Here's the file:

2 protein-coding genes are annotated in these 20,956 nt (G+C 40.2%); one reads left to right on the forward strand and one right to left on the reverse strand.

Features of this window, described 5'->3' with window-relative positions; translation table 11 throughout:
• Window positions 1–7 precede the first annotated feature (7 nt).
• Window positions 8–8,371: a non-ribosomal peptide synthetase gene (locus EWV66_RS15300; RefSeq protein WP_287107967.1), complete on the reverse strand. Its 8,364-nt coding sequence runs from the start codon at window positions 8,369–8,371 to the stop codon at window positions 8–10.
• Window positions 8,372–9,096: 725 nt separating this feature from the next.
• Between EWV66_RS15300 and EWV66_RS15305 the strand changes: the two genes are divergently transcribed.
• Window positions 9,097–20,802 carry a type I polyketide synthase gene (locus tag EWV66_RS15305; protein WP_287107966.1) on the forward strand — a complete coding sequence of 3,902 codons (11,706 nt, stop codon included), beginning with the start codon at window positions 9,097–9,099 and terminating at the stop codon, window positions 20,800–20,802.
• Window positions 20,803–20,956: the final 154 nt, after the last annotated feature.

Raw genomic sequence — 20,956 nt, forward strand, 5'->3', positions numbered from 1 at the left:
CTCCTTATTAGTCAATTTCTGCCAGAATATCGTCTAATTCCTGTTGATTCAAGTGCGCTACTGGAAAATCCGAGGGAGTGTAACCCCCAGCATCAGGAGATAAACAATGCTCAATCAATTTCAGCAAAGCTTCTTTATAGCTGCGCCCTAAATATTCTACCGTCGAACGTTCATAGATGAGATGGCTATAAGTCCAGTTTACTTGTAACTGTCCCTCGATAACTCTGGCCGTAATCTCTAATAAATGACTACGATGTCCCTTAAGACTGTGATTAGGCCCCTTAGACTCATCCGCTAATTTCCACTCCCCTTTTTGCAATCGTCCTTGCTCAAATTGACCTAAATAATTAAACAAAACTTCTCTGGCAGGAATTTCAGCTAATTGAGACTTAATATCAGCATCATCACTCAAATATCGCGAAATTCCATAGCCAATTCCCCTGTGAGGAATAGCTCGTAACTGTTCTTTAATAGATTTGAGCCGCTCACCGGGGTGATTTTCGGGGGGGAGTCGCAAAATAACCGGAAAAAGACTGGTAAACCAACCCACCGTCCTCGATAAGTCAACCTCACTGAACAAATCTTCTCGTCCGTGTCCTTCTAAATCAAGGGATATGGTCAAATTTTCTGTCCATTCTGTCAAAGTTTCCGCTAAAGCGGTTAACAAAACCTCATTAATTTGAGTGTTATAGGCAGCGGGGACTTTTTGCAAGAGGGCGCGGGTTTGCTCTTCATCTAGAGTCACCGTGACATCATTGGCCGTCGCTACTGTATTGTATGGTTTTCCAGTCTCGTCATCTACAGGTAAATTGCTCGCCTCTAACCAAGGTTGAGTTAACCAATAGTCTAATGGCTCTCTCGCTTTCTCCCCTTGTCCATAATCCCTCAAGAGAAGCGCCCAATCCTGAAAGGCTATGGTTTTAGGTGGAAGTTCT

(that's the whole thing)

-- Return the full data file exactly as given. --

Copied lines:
2 protein-coding genes are annotated in these 20,956 nt (G+C 40.2%); one reads left to right on the forward strand and one right to left on the reverse strand.

Features of this window, described 5'->3' with window-relative positions; translation table 11 throughout:
• Window positions 1–7 precede the first annotated feature (7 nt).
• Window positions 8–8,371: a non-ribosomal peptide synthetase gene (locus EWV66_RS15300; RefSeq protein WP_287107967.1), complete on the reverse strand. Its 8,364-nt coding sequence runs from the start codon at window positions 8,369–8,371 to the stop codon at window positions 8–10.
• Window positions 8,372–9,096: 725 nt separating this feature from the next.
• Between EWV66_RS15300 and EWV66_RS15305 the strand changes: the two genes are divergently transcribed.
• Window positions 9,097–20,802 carry a type I polyketide synthase gene (locus tag EWV66_RS15305; protein WP_287107966.1) on the forward strand — a complete coding sequence of 3,902 codons (11,706 nt, stop codon included), beginning with the start codon at window positions 9,097–9,099 and terminating at the stop codon, window positions 20,800–20,802.
• Window positions 20,803–20,956: the final 154 nt, after the last annotated feature.

Raw genomic sequence — 20,956 nt, forward strand, 5'->3', positions numbered from 1 at the left:
CTCCTTATTAGTCAATTTCTGCCAGAATATCGTCTAATTCCTGTTGATTCAAGTGCGCTACTGGAAAATCCGAGGGAGTGTAACCCCCAGCATCAGGAGATAAACAATGCTCAATCAATTTCAGCAAAGCTTCTTTATAGCTGCGCCCTAAATATTCTACCGTCGAACGTTCATAGATGAGATGGCTATAAGTCCAGTTTACTTGTAACTGTCCCTCGATAACTCTGGCCGTAATCTCTAATAAATGACTACGATGTCCCTTAAGACTGTGATTAGGCCCCTTAGACTCATCCGCTAATTTCCACTCCCCTTTTTGCAATCGTCCTTGCTCAAATTGACCTAAATAATTAAACAAAACTTCTCTGGCAGGAATTTCAGCTAATTGAGACTTAATATCAGCATCATCACTCAAATATCGCGAAATTCCATAGCCAATTCCCCTGTGAGGAATAGCTCGTAACTGTTCTTTAATAGATTTGAGCCGCTCACCGGGGTGATTTTCGGGGGGGAGTCGCAAAATAACCGGAAAAAGACTGGTAAACCAACCCACCGTCCTCGATAAGTCAACCTCACTGAACAAATCTTCTCGTCCGTGTCCTTCTAAATCAAGGGATATGGTCAAATTTTCTGTCCATTCTGTCAAAGTTTCCGCTAAAGCGGTTAACAAAACCTCATTAATTTGAGTGTTATAGGCAGCGGGGACTTTTTGCAAGAGGGCGCGGGTTTGCTCTTCATCTAGAGTCACCGTGACATCATTGGCCGTCGCTACTGTATTGTATGGTTTTCCAGTCTCGTCATCTACAGGTAAATTGCTCGCCTCTAACCAAGGTTGAGTTAACCAATAGTCTAATGGCTCTCTCGCTTTCTCCCCTTGTCCATAATCCCTCAAGAGAAGCGCCCAATCCTGAAAGGCTATGGTTTTAGGTGGAAGTTCT